All three presidential candidates in the Zimbabwe election have launched their campaigns for the election scheduled for the end of this month. But, as Peta Thornycroft reports for VOA, there are already indications that these elections - despite some improvements in the political climate - will not be seen as free and fair by Western countries.

Zimbabwe is more peaceful now than before the last presidential elections in 2002. Then, the founding president of the opposition Movement for Democratic Change, Morgan Tsvangirai, and his campaign team were under constant physical attack from Mr. Mugabe's supporters, as well as from the police and army.

The government then rejected allegations of violence and intimidation, blaming opposition supporters of causing violence or defying the law by holding illegal gatherings.

This time there are two challengers to President Robert Mugabe, who is seeking another five-year-term that could see him serve 33 years as Zimbabwe's head of state. In addition to Tsvangirai, Mr. Mugabe is facing a challenge from Simba Makoni, a senior member of his own party and a former finance minister.

The changed political climate is partially the result of the South African-mediated dialogue between ZANU-PF and the MDC, which produced some improvements to election laws. However, some analysts say the government is only adhering to some of these improvements.

Political analyst Brian Raftopoulos has observed all Zimbabwe's elections since the arrival of the opposition Movement for Democratic Change in late 1999. He says that a climate for free and fair elections in Zimbabwe does not currently exist.

"Despite the fact that there might be some lessening of tensions in certain areas, on the whole I think the conditions are still very, very difficult," he said. "I certainly don't think these are conditions for free and fair elections."

Both factions of the MDC, which split in 2005, say a few opposition candidates and supporters have been arrested since this campaign began and some political meetings have been banned by police. But, the police have allowed most political rallies to take place and have kept a lower profile than usual.

Zimbabwe citizens are now able to work as journalists without seeking accreditation. However, Brian Hungwe, a Zimbabwe journalist, who applied for accreditation, has been informed by the Media and Information Commission, currently functioning without a legal mandate, that he is now banned from working as a journalist.

In addition, the independent Media Monitoring Project of Zimbabwe says both print and electronic media in Zimbabwe are almost entirely biased in favor of ZANU-PF.

The Zimbabwe Election Commission has failed to meet a deadline to officially publish names and addresses of election officials. Before parliament was dissolved, ahead of the elections, approval of 210 new voting districts was hurriedly approved by the ruling party majority, without debate.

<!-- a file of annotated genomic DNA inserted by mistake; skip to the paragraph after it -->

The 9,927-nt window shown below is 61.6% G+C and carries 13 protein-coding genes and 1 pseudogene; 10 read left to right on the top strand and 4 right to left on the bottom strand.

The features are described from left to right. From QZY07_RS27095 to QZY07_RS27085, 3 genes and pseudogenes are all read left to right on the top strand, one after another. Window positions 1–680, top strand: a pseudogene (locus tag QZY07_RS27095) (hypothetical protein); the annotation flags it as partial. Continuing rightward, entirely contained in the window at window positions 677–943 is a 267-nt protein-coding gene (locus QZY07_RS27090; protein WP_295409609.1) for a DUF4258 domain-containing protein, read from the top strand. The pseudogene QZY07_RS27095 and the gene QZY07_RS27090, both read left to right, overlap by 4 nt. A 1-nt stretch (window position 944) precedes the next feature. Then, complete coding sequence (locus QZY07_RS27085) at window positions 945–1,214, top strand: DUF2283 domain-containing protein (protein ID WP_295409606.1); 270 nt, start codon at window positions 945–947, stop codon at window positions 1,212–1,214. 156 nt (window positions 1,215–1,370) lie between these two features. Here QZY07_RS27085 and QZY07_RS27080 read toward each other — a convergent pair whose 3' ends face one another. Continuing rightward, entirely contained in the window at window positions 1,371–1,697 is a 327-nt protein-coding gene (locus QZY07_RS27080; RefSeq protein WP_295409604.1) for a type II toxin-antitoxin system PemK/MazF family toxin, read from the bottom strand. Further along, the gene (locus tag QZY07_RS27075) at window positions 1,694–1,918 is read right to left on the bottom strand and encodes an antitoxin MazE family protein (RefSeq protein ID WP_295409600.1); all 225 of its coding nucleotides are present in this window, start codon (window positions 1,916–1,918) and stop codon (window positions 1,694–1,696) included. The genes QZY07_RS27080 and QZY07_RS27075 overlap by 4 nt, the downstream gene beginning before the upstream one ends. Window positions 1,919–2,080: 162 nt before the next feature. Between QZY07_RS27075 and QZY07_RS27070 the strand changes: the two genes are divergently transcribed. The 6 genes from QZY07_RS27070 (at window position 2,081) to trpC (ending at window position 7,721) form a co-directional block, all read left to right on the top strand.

There is little voter education, ahead of the election, in which, for the first time, four national elections take place, simultaneously.

The difficult political climate is further exacerbated by acrimony in opposition ranks. Talks aimed at reuniting the MDC failed last month. Analyst Raftopoulos says the split has caused tension within the broad opposition - both between the two factions of the party and between civil rights groups.

"Some of the key civic leaders have become involved in the split that took place in the MDC in 2005 and subsequent acrimonious activity that resulted from that," he said. "And, so they've in a sense developed a possession of that split, they have taken ownership of that split, and also engaged in some of the more bitter polemics which took place around that.

Raftopoulos says some in the MDC and some civic groups have taken a leaf out of the ruling party book, when it comes to dealing with disagreements among themselves.

"Even opposition and civic politics has grown up in a political culture dominated by ZANU-PF authoritarian political style," he explained. "And, that has often transferred itself into the practices of both the opposition and the civics, in the manner of their politics, in the manner in which they deal with differences and dissent with in their own ranks."

There is also concern in Zimbabwe that a win by either of the presidential challengers could lead to state repression and conflict. Raftopoulos says the tensions would be greater if Morgan Tsvangirai won than if Simba Makoni was the victor. He says, if Tsvangirai wins, it will represent an extraordinary victory, as Mr. Mugabe and his colleagues have waged a relentless and often violent campaign against him and his colleagues for the last eight years.

"I think Mugabe has a huge perception, first of all, that nobody else can rule Zimbabwe besides himself, but certainly that Morgan Tsvangirai will never rule Zimbabwe," he added. "So, I think the acrimony, the possible fight back, the responses from state and maybe even from the army, would certainly be stronger against a Tsvangirai victory."

If President Mugabe does win the presidential elections, Raftopoulos believes the political and economic crisis will continue to deteriorate.

"It will be an election that will certainly not be widely recognized, apart from the usual culprits in the region and continent who have recognized the most repressive elections, the most fraudulent elections," he said. "But, certainly, if we are talking about the West, there will be no recognition of that election."

Raftopoulos says, if Simba Makoni wins the presidential election, his victory would legitimize the ruling ZANU-PF, as a reformed party. But he says, it would also open up political space.